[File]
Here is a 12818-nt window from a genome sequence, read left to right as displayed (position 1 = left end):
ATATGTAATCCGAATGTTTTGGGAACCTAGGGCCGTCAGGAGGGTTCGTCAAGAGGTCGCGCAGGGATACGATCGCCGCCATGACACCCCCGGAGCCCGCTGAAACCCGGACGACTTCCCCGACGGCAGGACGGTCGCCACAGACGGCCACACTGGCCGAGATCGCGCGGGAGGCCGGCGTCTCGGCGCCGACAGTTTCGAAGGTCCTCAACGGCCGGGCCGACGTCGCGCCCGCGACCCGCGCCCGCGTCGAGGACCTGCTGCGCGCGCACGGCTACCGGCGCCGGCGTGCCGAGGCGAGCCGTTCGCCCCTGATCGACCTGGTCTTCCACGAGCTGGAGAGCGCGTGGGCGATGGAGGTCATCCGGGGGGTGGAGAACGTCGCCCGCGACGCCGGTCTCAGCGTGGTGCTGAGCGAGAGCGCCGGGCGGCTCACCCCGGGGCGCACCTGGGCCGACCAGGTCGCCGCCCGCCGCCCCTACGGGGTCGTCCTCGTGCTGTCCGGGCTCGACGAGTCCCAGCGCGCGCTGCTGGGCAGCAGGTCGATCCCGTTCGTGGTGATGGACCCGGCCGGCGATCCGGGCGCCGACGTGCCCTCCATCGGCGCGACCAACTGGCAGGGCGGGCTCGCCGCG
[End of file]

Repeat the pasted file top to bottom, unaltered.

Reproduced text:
Here is a 12818-nt window from a genome sequence, read left to right as displayed (position 1 = left end):
ATATGTAATCCGAATGTTTTGGGAACCTAGGGCCGTCAGGAGGGTTCGTCAAGAGGTCGCGCAGGGATACGATCGCCGCCATGACACCCCCGGAGCCCGCTGAAACCCGGACGACTTCCCCGACGGCAGGACGGTCGCCACAGACGGCCACACTGGCCGAGATCGCGCGGGAGGCCGGCGTCTCGGCGCCGACAGTTTCGAAGGTCCTCAACGGCCGGGCCGACGTCGCGCCCGCGACCCGCGCCCGCGTCGAGGACCTGCTGCGCGCGCACGGCTACCGGCGCCGGCGTGCCGAGGCGAGCCGTTCGCCCCTGATCGACCTGGTCTTCCACGAGCTGGAGAGCGCGTGGGCGATGGAGGTCATCCGGGGGGTGGAGAACGTCGCCCGCGACGCCGGTCTCAGCGTGGTGCTGAGCGAGAGCGCCGGGCGGCTCACCCCGGGGCGCACCTGGGCCGACCAGGTCGCCGCCCGCCGCCCCTACGGGGTCGTCCTCGTGCTGTCCGGGCTCGACGAGTCCCAGCGCGCGCTGCTGGGCAGCAGGTCGATCCCGTTCGTGGTGATGGACCCGGCCGGCGATCCGGGCGCCGACGTGCCCTCCATCGGCGCGACCAACTGGCAGGGCGGGCTCGCCGCG